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First of all let me say that I've read the first book more than a few times now, listened to the podcast, and read a large number of the books recommended on the soc-eng site. I've also attended the week long course that Chris runs based on this material (tl;dr, its an amazing course, thoroughly recommended).
I was looking forward to seeing this come out and had my pre-order in for months before it came out (some life events meant I'm late posting this) and as soon as it came in I put my (then) current book down half read and started on this.
It's clear that the book is intended, not as an alternative to the first book but as, more of an introduction to the science behind the techniques of social engineering discussed in the first book; as well as supplemental material such as micro-expressions. As such, it does a good job explaining that Social Engineering is based on sound psychological principles and not just on simplistic cons or jedi mind tricks. The writing style is engaging and discusses the subject along with relevant anecdotes from the authors experience. Given that, and the relatively short length of the book, you can easily zip through it in one or two sittings.
Reading some of the reviews of the first book its clear that, as well as a lot of very positive feedback on the value of it, it attracted a number of negative reviews mainly from people who just thought "conning people is bad" (ignoring the context). In tandem with a pervasive view in Infosec that social engineering is somehow an inferior form of hacking, it could be viewed that this book is a direct response to that criticism. This is where I think some people might not see the full value. You can't learn everything there is to learn about such a complex subject as micro-expressions for example in a book this size. What you can do is learn that the subject exists, why it's of value to a social engineer, and where you can go to learn more. It's essentially a gateway to other works on the subjects herein from Dr Ekman, Cialdini, Navarro, Dreeke, etc. If you want to learn "how" read the first book and all the other works referenced. This book is more around a view on "why". Why the techniques work, and why a social engineer might use them in the context of an exercise.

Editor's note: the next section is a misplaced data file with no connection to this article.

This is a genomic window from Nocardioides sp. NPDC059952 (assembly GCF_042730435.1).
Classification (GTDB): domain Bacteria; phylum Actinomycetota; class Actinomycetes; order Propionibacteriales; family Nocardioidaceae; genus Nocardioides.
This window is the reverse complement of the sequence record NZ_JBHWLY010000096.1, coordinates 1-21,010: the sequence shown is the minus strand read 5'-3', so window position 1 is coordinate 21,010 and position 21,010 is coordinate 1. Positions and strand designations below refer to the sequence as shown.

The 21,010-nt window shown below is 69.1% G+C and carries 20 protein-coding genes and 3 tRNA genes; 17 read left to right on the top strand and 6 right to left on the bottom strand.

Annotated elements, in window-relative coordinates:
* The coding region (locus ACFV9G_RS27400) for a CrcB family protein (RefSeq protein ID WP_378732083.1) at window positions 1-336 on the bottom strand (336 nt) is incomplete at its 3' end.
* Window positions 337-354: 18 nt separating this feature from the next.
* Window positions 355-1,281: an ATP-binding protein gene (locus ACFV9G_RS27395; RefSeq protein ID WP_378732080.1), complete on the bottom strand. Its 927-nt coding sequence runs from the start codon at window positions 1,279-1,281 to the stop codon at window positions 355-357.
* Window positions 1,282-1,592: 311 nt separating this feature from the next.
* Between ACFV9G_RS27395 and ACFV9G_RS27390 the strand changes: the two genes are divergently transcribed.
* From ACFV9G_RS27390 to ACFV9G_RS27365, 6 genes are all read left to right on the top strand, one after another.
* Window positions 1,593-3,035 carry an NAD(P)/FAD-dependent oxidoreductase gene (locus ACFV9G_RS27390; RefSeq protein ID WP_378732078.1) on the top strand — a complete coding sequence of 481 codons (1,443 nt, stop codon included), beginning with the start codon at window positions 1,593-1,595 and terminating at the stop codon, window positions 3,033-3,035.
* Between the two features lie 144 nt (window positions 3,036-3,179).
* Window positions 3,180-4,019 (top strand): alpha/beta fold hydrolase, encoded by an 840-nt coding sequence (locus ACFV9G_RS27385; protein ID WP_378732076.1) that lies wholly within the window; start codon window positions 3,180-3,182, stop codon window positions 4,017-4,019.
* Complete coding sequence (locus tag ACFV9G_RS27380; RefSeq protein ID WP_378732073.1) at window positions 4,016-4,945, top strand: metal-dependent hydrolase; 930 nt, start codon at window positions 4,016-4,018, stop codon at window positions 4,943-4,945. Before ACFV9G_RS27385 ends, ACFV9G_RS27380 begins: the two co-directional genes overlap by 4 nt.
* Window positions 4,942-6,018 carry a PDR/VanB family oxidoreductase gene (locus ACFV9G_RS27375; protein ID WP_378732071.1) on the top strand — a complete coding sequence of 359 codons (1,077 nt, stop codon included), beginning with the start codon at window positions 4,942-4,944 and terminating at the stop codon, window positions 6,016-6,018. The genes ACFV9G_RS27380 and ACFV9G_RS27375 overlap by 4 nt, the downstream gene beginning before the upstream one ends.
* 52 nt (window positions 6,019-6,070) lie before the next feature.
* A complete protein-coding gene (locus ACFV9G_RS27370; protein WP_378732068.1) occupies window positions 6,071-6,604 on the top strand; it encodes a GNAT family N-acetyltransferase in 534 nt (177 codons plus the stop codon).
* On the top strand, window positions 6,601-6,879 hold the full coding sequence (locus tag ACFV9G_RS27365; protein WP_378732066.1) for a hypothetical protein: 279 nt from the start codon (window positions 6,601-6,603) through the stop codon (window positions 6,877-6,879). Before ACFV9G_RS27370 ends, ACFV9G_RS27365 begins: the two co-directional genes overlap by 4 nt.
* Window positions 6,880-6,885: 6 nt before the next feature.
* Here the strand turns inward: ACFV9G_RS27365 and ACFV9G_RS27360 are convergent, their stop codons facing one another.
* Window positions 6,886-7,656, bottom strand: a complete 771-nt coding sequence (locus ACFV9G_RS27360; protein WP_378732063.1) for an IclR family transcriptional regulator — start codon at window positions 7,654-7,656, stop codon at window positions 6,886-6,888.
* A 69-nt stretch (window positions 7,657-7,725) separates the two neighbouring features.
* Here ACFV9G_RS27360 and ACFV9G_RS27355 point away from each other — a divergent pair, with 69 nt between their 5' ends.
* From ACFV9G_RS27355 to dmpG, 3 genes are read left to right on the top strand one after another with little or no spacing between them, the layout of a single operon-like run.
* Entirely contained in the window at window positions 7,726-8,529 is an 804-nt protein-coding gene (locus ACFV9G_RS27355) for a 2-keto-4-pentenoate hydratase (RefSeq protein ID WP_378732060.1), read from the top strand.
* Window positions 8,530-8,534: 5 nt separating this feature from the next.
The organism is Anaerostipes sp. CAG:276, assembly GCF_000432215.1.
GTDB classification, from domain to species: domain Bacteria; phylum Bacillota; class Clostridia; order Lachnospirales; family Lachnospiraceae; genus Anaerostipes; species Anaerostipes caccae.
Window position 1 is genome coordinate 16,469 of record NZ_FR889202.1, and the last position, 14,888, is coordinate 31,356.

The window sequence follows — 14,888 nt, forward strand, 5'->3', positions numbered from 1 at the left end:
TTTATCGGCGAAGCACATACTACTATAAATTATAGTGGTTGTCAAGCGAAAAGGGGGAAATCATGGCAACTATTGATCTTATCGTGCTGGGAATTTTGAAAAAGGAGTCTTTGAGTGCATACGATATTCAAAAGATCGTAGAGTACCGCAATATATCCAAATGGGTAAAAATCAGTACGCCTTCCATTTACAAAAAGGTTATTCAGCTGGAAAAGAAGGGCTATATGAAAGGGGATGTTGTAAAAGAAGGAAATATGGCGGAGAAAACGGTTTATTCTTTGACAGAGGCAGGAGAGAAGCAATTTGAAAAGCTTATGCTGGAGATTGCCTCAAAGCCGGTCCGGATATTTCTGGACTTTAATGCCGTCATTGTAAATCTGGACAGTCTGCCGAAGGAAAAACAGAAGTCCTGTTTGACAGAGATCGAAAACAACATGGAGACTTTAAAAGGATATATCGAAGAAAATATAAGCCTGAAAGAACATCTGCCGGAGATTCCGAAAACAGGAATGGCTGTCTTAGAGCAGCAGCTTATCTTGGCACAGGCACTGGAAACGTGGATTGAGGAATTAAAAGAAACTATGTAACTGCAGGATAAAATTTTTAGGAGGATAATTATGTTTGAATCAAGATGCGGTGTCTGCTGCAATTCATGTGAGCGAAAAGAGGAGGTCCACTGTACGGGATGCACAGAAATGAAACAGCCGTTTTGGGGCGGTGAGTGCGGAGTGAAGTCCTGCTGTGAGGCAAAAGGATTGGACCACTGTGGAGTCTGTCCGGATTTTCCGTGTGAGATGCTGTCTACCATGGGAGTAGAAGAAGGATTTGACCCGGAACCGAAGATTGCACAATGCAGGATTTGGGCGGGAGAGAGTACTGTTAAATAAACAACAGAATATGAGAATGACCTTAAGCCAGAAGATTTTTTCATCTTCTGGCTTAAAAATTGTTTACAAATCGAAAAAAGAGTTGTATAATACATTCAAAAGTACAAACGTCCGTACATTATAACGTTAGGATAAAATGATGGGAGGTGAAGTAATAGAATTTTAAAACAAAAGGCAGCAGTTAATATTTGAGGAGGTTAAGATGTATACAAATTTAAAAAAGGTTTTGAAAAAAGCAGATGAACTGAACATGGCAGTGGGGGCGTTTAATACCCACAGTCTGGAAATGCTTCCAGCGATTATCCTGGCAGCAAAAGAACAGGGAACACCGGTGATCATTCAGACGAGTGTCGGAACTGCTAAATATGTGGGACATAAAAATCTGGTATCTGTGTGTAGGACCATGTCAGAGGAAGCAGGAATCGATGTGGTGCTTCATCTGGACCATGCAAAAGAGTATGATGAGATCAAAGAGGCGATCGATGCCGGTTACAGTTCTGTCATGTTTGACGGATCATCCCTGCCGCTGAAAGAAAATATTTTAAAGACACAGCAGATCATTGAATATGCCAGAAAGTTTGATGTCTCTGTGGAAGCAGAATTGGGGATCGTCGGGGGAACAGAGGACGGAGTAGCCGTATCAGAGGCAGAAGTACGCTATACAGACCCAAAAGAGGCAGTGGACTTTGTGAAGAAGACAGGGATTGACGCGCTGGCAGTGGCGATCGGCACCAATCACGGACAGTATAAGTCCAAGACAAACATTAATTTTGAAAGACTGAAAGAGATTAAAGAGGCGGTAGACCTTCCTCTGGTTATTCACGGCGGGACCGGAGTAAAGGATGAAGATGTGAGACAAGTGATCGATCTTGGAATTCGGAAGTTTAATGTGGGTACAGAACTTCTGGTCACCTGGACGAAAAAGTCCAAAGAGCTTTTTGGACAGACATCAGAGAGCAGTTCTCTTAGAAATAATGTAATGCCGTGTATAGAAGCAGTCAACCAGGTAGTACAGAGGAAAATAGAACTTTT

Having already read a number of books around this subject I perhaps didn't learn a huge amount of new material, but I enjoyed reading the book nonetheless and I can see the value in reading it; even more so if you are just starting out in the field.
Very disappointing. The link with Social Engineering (SE) was a huge stretch with very little useful, applicable or meaningful SE elements. Essentially this book was a rehash of existing body language material, most noticeably Joe Navarro's stuff. If you're interested in SE then get another book. If you're interested in body language or the work of Dr Ekman........then get another book.
El libro, contrario a lo que esperaba, va directo al punto de cada tema. Lo pude terminar en 3 días y me ayudo considerablemente a ampliar mi conocimiento sobre ingeniería social. No es pesado ni tedioso, usa muchos ejemplos para ilustrar las ideas que describe. Completamente recomendado, no solo para gente de sistemas o tecnologías, sino para cualquier otra persona.
Je n'ai pas encore lu le premier livre sur le social engineering mais j'attendais plus de petites histoires de menaces concrètes et arrivées. Ce livre ne me parle pas de social engineering mais de comment comprendre le langage du corps des autres dans la vie de tous les jours.
Bien sur ça s'applique aussi aux gens qui essaient d'influencer une personne pour qu'elle donne des informations privées. Mais je ne vois pas pourquoi quelqu'un associe le terme social engineering avec ces techniques, c'est comme donner un blanc seing au hackers du monde, et leur dire quelles techniques utiliser pour influencer les gens.
J'ai apprécié les astuces pour détecter les micro et macro expressions du visage, pour déchiffrer la signification des positions du corps. Je les utiliserai avec bonheur avec mon mari!!!
This is an interesting book, it has a contents, concise index and chapters are laid out well with good use of headings and subheadings and summations at the end of each chapter, there are supporting pictures and while there is the deployment of some technical jargon the pace is fine.
The book essentially a guide to non-verbal communication, elicitation, building rapport etc. with a view to social engineering, ie information gathering, pretexting, rapport, influence/manipulation, framing etc. It is very good in description of the processes commonly involved and the prescriptive side of the story is one of raising awareness about these processes for the purposes of improved security, it doesnt matter how many data protection and other measures there exist for someone personally and professionally if the human element isnt right its easy to "accidentially" reveal all that someone with malintent will need to transcend them all.